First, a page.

In this May 12, 2016, file photo, then Nissan Motor Co President and CEO Carlos Ghosn arrives for a joint press conference with Mitsubishi Motors Corp in Yokohama, near Tokyo. (EUGENE HOSHIKO / AP)
TOKYO — The lawyers for Nissan's former Chairman Carlos Ghosn, who was sent back to detention while out on bail, filed a protest with the Japanese Supreme Court on Wednesday.
Lawyer Junichiro Hironaka told reporters that Ghosn's fourth and latest arrest is unfair. Ghosn was arrested in November, released on bail last month but re-arrested last week.
Multiple arrests and long detentions are routine in Japan, but arresting a suspect who cleared bail is unusual.
Detention is used as a form of torture
Kaku Imamura, Lawyer
Ghosn's detention has been extended through Sunday but may be prolonged. He is charged with falsifying financial documents in underreporting his retirement compensation and breach of trust in what prosecutors call dubious payments.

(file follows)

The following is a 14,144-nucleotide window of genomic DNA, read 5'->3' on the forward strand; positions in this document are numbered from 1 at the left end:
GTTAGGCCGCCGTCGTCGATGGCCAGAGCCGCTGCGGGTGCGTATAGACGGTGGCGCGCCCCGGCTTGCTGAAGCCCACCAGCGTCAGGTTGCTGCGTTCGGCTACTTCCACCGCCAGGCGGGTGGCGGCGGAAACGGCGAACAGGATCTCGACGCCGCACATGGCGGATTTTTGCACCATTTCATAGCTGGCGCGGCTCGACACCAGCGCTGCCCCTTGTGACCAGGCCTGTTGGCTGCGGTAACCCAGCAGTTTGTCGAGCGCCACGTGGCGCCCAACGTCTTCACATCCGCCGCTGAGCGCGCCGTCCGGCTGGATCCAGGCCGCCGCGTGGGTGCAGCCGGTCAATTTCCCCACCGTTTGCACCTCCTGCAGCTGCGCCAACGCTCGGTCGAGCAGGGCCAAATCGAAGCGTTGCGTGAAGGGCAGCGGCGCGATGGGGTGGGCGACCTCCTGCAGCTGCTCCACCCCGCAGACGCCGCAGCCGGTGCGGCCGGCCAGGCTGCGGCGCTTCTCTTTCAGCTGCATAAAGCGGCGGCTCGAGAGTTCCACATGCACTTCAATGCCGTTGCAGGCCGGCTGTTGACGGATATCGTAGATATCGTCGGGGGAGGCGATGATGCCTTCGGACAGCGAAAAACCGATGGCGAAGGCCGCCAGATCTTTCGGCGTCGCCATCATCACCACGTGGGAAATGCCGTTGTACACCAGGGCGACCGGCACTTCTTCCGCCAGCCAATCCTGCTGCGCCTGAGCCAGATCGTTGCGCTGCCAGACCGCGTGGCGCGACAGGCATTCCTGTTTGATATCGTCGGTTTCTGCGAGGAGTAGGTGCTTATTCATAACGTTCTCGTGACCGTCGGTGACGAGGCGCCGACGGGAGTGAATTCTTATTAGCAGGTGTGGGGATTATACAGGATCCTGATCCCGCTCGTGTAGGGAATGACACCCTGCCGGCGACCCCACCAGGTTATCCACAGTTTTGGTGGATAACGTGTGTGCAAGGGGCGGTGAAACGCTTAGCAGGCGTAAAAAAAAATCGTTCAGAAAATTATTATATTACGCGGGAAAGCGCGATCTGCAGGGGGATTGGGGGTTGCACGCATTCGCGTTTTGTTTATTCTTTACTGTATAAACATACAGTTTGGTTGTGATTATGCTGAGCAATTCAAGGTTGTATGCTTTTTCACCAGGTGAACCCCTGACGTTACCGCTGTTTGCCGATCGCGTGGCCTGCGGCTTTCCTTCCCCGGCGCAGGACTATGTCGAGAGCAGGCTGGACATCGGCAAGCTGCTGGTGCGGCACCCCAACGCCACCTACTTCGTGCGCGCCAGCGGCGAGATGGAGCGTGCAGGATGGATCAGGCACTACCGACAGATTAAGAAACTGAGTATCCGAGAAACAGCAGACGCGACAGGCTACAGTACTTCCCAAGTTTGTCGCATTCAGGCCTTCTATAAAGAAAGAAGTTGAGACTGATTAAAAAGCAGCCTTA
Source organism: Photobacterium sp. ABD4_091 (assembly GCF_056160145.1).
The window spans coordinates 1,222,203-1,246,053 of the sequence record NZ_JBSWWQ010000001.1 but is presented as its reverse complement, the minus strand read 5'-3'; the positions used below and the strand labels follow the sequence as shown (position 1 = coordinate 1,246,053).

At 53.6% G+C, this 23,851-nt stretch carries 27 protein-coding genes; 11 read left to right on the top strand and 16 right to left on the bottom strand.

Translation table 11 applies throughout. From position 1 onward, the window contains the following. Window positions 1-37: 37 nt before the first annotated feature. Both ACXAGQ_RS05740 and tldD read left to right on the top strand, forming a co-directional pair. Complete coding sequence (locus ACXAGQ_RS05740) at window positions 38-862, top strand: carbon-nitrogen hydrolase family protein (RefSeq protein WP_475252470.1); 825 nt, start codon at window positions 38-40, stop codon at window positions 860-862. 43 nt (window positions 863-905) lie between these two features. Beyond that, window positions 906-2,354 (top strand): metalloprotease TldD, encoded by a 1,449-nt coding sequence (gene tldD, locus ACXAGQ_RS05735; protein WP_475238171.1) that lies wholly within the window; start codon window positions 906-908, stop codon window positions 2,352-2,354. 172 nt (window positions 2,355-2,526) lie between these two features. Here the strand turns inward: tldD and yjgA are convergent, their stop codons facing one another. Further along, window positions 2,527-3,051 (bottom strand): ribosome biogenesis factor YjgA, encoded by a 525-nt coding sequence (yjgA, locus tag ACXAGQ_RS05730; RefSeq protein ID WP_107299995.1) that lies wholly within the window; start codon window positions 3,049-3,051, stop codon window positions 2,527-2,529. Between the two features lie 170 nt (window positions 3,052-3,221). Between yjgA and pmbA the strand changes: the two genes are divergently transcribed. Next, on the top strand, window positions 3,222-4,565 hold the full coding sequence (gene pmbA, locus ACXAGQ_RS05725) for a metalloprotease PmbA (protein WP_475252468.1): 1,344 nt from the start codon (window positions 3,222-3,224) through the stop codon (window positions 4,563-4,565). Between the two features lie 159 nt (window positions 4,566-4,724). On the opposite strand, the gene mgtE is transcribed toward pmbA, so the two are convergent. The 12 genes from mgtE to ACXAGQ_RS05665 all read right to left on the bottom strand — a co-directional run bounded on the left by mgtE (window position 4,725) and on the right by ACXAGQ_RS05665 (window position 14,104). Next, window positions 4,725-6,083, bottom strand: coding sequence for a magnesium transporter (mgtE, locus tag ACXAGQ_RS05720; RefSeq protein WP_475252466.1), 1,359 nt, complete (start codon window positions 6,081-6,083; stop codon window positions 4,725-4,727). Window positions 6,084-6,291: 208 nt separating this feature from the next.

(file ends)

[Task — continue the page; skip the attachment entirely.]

He says he is innocent, noting the compensation was never decided or paid and the payments were for legitimate services.
The latest arrest is over suspicion Nissan money paid to a dealership that was diverted to a company effectively controlled by Ghosn.
Hironaka was among 1,010 lawyers, academics and other legal professionals who signed a call to eliminate Japan's so-called "hostage justice."
Kaku Imamura, a lawyer who led the initiative, told reporters Wednesday that Ghosn's case has set off international criticism about the longtime detentions without convictions.
He said innocent people who refuse to sign confessions suffer and are kept for months, sometimes years, even for relatively minor charges that won't result in prison time. During detention, prosecutors can grill the suspect for more than eight hours, he said, while the suspect's contact with lawyers is limited, and often banned with family and friends.
He declined comment on the specifics of Ghosn's case.
"Detention is used as a form of torture," Imamura said at the Foreign Correspondents' Club of Japan. "It becomes difficult for people to get a fair trial."
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